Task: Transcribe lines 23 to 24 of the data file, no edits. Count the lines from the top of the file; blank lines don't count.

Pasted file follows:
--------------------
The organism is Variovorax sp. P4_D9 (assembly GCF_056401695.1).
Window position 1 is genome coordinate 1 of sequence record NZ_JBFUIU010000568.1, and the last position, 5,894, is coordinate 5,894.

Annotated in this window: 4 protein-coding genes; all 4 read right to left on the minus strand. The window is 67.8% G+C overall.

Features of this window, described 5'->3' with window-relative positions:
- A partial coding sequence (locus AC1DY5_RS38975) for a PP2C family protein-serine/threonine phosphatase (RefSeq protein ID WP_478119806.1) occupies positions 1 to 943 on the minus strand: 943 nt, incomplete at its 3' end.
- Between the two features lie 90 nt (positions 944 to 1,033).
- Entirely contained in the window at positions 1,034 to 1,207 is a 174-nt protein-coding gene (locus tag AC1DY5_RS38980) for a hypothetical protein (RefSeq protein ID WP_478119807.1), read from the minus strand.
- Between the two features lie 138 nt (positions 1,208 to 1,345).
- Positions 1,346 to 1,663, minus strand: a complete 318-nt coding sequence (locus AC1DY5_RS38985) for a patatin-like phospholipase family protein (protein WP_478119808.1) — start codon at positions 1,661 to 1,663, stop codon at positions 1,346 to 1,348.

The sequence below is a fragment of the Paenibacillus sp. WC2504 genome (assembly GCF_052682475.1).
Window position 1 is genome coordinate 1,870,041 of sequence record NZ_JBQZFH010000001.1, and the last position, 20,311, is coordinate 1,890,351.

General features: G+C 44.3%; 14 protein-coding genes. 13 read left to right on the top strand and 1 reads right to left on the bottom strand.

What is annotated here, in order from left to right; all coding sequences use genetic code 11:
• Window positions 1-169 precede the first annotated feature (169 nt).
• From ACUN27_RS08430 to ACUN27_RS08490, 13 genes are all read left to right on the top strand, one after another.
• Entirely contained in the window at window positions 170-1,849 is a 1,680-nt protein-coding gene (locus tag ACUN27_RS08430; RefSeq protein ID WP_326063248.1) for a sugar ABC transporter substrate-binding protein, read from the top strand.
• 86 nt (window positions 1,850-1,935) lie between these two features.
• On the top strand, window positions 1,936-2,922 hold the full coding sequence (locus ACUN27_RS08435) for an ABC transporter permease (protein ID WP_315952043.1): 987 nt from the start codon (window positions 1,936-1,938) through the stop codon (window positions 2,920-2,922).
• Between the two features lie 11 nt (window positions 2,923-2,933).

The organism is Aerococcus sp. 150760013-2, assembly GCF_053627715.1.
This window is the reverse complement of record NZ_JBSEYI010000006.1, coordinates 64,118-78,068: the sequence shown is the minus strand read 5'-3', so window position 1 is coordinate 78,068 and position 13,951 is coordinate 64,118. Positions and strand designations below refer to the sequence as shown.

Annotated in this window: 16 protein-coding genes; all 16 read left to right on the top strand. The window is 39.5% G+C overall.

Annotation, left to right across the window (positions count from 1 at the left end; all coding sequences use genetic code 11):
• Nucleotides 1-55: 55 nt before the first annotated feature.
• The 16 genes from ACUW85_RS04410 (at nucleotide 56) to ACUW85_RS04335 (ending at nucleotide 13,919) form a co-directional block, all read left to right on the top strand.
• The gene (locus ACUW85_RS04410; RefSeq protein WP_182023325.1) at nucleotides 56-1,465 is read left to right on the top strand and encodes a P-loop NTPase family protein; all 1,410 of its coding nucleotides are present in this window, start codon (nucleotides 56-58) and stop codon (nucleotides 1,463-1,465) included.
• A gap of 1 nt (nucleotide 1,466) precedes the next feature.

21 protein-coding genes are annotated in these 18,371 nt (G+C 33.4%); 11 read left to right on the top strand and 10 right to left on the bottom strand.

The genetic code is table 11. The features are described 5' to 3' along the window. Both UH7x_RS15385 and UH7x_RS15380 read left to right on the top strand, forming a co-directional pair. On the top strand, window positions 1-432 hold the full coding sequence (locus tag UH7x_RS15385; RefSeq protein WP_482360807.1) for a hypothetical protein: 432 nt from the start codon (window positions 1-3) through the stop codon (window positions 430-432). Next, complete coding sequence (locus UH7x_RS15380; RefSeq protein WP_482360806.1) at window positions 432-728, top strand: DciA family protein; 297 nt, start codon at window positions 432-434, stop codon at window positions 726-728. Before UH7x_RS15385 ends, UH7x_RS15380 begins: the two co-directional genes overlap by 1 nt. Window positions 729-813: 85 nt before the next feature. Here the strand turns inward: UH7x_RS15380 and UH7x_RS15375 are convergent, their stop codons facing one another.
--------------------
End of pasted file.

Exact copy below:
Annotation, left to right across the window (positions count from 1 at the left end; all coding sequences use genetic code 11):
• Nucleotides 1-55: 55 nt before the first annotated feature.